From the beginning, superhero comics have bred characters that are tied to well-established core concepts. Superman is übermensch, the Fantastic Four are the four elements, the Hulk is Jekyll/Hyde and the list goes on. Generally speaking, these well-tested concepts bear a great deal of longevity; in fact, to a degree, the characters owe their iconography and resilience to these traits.
But when do those concepts cease to be helpful? At what point do they lose their steam, scope or ability to generate new stories? How many times can the Hulk lose control before we stop caring? It’s an interesting issue, and one that seems especially pertinent now, with the repositioning of many characters around such concepts with the tail-end of the Big Two’s Brightest Day and Heroic Age events.
This technique of boiling down characters to their root concepts, then rebuilding their respective worlds around them (the more novel part), is, to borrow a phrase from Comicsalliance blogger David Uzumeri, known as “Johnsian literalism” (coined from writer Geoff Johns’ early work on the ’90’s Flash series).
The method, to some degree, is (as Uzumeri indicates) what today’s Green Lantern, Flash, and Green Arrow franchises are all about. The Avengers teasers we saw some time ago attempted to do the same, granting each hero a specific mission or trait, an effort at imposed iconography. In many instances, though, such literalism does more harm than good.
The best example that springs to mind is the Orange Lantern, Larfleeze (sometimes called “Agent Orange”). Sole wielder of the orange light of avarice, the alien Larfleeze’s sole motivation seems to be just that: greed — something that seems well-suited to gags but doesn’t present much opportunity for complex characterization.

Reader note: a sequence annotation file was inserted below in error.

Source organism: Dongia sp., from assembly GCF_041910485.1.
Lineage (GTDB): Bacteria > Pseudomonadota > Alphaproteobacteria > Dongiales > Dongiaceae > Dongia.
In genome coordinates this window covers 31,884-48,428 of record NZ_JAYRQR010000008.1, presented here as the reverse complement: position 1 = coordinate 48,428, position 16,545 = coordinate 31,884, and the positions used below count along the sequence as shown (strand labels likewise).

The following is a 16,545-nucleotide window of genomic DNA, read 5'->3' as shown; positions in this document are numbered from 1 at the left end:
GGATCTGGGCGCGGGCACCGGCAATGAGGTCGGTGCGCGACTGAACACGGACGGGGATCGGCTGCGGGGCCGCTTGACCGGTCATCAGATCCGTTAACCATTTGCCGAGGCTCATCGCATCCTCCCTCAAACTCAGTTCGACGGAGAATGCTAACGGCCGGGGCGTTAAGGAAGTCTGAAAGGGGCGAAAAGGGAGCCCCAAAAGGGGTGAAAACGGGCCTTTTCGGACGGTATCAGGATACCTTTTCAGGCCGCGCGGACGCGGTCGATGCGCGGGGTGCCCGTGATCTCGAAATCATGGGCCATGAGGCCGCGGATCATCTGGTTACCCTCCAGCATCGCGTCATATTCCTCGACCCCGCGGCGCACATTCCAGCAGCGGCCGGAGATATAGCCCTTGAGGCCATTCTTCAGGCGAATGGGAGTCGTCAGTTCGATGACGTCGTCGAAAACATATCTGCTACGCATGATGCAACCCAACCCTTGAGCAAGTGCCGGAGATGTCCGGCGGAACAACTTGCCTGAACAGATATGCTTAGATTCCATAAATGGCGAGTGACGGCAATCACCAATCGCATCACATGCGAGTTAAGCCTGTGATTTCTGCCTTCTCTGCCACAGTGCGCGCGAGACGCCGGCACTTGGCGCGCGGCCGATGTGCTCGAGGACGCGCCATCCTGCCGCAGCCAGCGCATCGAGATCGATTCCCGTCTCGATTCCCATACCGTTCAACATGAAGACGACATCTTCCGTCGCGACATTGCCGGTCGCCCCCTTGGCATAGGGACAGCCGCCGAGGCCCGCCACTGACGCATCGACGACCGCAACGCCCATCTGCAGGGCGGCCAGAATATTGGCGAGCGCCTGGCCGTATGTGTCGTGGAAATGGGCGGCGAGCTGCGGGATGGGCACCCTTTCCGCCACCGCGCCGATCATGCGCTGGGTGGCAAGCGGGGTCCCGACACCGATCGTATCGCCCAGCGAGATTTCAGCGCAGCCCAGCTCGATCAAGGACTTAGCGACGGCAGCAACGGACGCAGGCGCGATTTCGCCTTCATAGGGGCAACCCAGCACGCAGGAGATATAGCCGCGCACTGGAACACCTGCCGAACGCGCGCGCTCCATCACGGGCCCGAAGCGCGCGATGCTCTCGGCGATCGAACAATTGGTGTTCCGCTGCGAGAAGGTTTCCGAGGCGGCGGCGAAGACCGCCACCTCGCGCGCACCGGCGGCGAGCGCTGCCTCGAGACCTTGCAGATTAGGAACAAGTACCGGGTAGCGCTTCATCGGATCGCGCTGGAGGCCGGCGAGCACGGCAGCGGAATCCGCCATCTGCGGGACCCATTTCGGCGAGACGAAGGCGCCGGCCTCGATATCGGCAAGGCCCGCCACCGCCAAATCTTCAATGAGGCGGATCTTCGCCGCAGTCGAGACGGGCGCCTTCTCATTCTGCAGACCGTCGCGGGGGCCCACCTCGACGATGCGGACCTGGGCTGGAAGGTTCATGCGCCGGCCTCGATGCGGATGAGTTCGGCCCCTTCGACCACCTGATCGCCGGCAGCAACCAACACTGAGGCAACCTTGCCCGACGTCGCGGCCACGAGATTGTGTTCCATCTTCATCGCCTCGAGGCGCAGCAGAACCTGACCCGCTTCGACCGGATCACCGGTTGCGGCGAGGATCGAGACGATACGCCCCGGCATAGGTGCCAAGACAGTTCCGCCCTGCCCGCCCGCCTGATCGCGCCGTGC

In contrast, though, there are characters in that same franchise that succeed, beyond their sales, with similar techniques of characterization. Sinestro, Hal Jordan’s primary nemesis, armed with the yellow light of fear (and also usually written by Johns), goes far beyond that first cornerstone. He maintains that all beings are governed primarily by fear, and, as such, they can and should be ruled by it. He is not fearful all the time, nor is he solely dedicated to spreading terror. Instead, he uses it in a dictatorial effort to establish order, because he believes it to be the only way possible.
And here we get some real depth. Yes, the core concept of fear is the guiding light in terms of defining the character. But he is also more than the sum of his parts, with that metaphor serving as a starting point, and other motivations flowing out from that, presenting a much more satisfying character.
Ultimately, I think two main factors separate Sinestro from Larfleeze, while also accounting for their differing levels of complexity. One is the inherent scope of their foundational metaphors. Fear has far more interesting implications, I think, than does avarice. As a motivator, it appears to be universal, and often in subtle and surreptitious ways. Avarice, on the other hand, affects everyone to some degree, but it’s hardly as controversial, and the reasons for it are wholly transparent.
The second factor is the degree to which the writer (in this case, Johns) departs from such concepts, both during and after initial characterization. Johnsian literalism, when used as a basis for a character can grant both focus and structure, yes. But oftentimes, it fails, instead coming across as both corny and constricting. (No one finds surprising the fact that the now-late Human Torch is “hotheaded,” for instance).
These techniques aren’t just limited to superhero comics, though — Asterios Polyp, one of the most thematically complex, engaging, and innovative graphic novels in recent memory, revolves around characters with their core concepts stated outright. Similarly, Neil Gaiman’s Sandman deals with the appropriately named seven Endless: Dream, Desire, Death, Destiny, and so on, with personalities to match.
And yet these techniques have been proven to work — but they only do so when their writers build the characters up beyond their initial foundations. It’s something Johns himself has proven capable of numerous times, but it also presents a dangerous narrative trap. When fully utilized, Johnsian literalism creates entire series and franchises that blossom in organic, unified, and comprehensible ways. At worst, the characters (and sometimes stories) that stem from it are monochromatic and boring, leaving many potential themes largely untapped. Ultimately, it’s a difficult to walk in both writing and reading, but an undoubtedly useful one. My recommendation, to both writers and readers? Approach with caution.